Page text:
Ronald Paulson. Representations of Revolution (1789-1820). New Haven: Yale Univ. Press, 1983. xviii + 398 pp., 98 illus. $29.95.
The Goya painting of Saturn devouring one of his children, which adorns the dust jacket of this book, has always seemed to me somewhat ridiculous. Intriguing as it naturally was to my mind when young, I nonetheless remember even then being unable to relate the giant to the well-developed form he clutches. For me the picture does not offer a Paulsonian moment of grotesque collapse into undifferentiation but rather a comic incongruity or disparity: a scarecrow bogeyman. But in just this way, I hear the book saying, are anxious presentiments of castration, vagina dentata, penis captivus and the Devoradora or devourer-of-men (all from p. 369) repressed.
The painting offers an apt cover for Representations of Revolution, whose last chapter—over a fourth of the book—is devoted to Goya and which is loosely framed by references to Pierre Vergniaud’s 1793 observation that “The revolution devours its own children.” Paulson finds these “the words that reverberated abroad in England and in Spain,” for “Vergniaud’s words are the most terrible of all those spoken” (24). The chapter on Goya builds to a discussion of the Saturn, and “behind the Saturn is more specifically Vergniaud’s words describing the real process of the French Revolution” (367). “The real process,” as a pervasive substratum of Freudian imagery suggests, involves “the relation of generations” (the sublime, the book wants to suggest, is the coming-to-consciousness of sublimation). So Vergniaud reminds us that “The cannibalistic devouring of the father by his jealous sons . . . becomes [sic] the primal horde (ironic fraternity)” (24). On the other hand, Goya’s Saturn “does not represent the primal horde but the saturnine Father devouring his sons . . . a turning of the tables on the cannibalistic sacrifice” (377). Thus does the book commit its own act of revolution, that act which (it says) “pulls us back to the very origins of culture . . . the moment when there is no differentiation between devourer and devoured, between parent and child, between artist and object” (384). Such drift toward eliding difference is the hallmark of the grotesque, the “defective twin of the sublime” which is “all in all the dominant aesthetic mode of the period” (379,7).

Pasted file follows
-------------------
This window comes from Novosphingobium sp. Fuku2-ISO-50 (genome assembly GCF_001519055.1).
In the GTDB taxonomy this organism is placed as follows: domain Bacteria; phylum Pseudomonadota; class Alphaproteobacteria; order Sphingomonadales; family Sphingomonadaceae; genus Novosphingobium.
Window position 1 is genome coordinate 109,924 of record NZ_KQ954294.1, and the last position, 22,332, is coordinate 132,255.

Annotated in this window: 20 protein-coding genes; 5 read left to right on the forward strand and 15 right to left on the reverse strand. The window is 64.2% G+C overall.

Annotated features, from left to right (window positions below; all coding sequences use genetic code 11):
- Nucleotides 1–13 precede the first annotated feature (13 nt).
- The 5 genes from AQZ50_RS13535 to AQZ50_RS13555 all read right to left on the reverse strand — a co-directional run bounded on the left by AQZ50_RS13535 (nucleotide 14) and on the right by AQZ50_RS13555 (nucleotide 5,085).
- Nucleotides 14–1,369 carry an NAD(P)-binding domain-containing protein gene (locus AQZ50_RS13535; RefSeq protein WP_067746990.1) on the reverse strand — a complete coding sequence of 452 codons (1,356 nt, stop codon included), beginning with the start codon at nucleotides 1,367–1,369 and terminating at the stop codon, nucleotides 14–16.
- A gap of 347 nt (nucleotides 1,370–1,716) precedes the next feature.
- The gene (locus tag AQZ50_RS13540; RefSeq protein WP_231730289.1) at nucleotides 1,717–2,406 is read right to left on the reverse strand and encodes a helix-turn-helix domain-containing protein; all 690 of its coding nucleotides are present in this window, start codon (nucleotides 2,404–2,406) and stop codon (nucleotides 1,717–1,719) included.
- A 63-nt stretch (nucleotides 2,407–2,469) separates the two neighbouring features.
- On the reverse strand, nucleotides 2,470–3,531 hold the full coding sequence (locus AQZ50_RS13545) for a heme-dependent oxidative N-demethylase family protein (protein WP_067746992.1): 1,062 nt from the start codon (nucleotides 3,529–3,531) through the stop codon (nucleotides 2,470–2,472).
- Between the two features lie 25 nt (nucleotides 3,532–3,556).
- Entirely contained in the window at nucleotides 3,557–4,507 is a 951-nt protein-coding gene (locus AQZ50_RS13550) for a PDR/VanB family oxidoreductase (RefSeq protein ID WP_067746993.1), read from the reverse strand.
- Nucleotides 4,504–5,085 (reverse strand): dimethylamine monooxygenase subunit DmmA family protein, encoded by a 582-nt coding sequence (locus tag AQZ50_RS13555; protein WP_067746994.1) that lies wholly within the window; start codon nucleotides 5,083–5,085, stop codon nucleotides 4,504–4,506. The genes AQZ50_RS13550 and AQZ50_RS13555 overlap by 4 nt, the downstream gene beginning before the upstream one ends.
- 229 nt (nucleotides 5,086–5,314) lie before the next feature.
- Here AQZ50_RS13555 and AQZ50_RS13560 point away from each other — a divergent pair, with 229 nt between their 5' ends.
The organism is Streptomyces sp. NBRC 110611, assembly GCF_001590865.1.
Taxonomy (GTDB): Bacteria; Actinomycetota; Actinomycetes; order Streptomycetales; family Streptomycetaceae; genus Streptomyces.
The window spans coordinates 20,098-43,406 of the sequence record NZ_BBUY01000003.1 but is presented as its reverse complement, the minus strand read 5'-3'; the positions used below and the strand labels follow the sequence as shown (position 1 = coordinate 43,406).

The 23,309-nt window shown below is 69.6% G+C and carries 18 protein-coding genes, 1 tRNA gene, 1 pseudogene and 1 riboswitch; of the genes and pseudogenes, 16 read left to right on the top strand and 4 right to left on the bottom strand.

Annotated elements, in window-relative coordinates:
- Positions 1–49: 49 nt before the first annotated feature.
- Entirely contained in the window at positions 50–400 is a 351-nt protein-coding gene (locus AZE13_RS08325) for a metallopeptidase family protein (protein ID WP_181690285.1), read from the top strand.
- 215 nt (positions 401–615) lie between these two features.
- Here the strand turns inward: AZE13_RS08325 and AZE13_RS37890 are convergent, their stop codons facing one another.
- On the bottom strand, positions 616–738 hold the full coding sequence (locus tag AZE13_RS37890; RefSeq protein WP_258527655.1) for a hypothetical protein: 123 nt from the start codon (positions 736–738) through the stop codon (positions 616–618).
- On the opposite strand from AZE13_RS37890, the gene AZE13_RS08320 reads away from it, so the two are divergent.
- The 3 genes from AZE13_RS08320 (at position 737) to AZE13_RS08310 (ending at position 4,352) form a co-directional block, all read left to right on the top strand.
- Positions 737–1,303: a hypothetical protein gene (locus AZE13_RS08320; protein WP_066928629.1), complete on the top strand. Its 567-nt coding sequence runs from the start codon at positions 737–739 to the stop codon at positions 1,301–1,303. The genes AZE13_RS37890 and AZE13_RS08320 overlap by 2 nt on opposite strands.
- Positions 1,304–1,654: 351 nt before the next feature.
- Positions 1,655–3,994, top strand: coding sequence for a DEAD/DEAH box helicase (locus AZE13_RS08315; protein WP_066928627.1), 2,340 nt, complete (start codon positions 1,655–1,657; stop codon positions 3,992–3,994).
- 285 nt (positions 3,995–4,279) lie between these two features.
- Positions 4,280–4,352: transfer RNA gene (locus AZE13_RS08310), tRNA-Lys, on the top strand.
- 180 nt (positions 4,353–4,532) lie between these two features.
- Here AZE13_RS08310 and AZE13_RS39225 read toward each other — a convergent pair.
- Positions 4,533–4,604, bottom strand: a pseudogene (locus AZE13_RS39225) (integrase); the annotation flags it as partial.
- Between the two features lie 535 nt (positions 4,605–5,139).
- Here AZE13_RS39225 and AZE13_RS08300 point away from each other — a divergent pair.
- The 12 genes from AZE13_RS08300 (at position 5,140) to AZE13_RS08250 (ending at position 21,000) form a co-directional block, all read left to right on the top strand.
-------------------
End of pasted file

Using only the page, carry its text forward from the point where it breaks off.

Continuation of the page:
One example of this aesthetic is presented in Chapter 4, “Blake’s Lamb-Tiger.” As it is later summed up: “If Burke saw the Revolution as the sublime of terror and Paine saw it as a beautiful pastoral, Blake, by bringing together the two interpretations, the sublime and the beautiful, emphasized the incongruous and unnatural juxtaposition—the tiger that is half-lamb—and so implicitly classified the phenomenon . . . as grotesque . . . ” (170). The argument here hinges on what Paulson terms “Blake’s central realization of the discrepancy between word and image” (106). In the illustration to “The Tyger,” “The tiger no longer burns bright: it has lost its fire and its nocturnal ferocity, its revolutionary figuration” (99). Wellek and Warren’s snooty dismissal of Blake’s ability to illustrate his poetry—“A grotesque little animal is supposed to illustrate ‘Tyger! Tyger! burning bright’[!]”1↤ 1 René Wellek and Austin Warren, Theory of Literature, 3rd ed., Harvest Books (New York: Harcourt, Brace & World, 1970), p. 128. —is revolutionized. But the point is confused in this rhetorically curious contrast: “We see before us on the page, in the Urizenic words and the Blakean image, the angel’s [i.e. Burkean] vision and the reality” (99). Such elisions of difference are scattered throughout the discussion of “Songs of Innocence begin page 222 | and Experience [sic] (the combined work)” (89).2↤ 2 Consider this incongruent coordination: “The poem [‘The Tyger’] is an expression of anxiety—anxiety transformed into terror and awe, which sums up Blake’s analysis of Burke and/or of the Blakean view of the Revolution” (101); or this: “The words censor, the images naively expose, but the words also reveal subtleties denied by the visual image.” (108) Regarding Songs of Innocence, for example, we are told that “there is no significant level of supraliteral meaning” (one wonders what Paulson makes of the two-day-old speaker of “Infant Joy”). The inadequacy of this formulation speaks for itself in the characterization of Songs of Experience (“Blake’s most sublimated representation of revolution”) which echoes, at least in half, the earlier, non-supraliteral Songs: “children imprisoned in the houses of their parents, in the black coffins of chimneys, sometimes in their black bodies (of slaves), and in the cages of schools” (117). Here we learn that “The School Boy” is a “typical” instance of the collection, “in which Blake opines ‘How can the bird [etc.]’ ” (117). Such insight into authorial motive leads Paulson to argue that “On a primary level of Blake’s intention the tiger exists in relation to the word tiger in its 1790s’ context” (97). There is, evidently, no difference between “tyger” and “tiger”—hence the easy confidence that “‘The Tyger’ starts out as a description of the tiger” (101). (Is there no difference if we say it “starts out as a description of the tyger”?) To cap this discussion, we have the proposal that “Blake’s literary source in Burke’s Philosophical Enquiry and counterrevolutionary polernic” was supplemented by the opening injunction of Horace’s Ars poetica against joining opposites like tigers and lambs.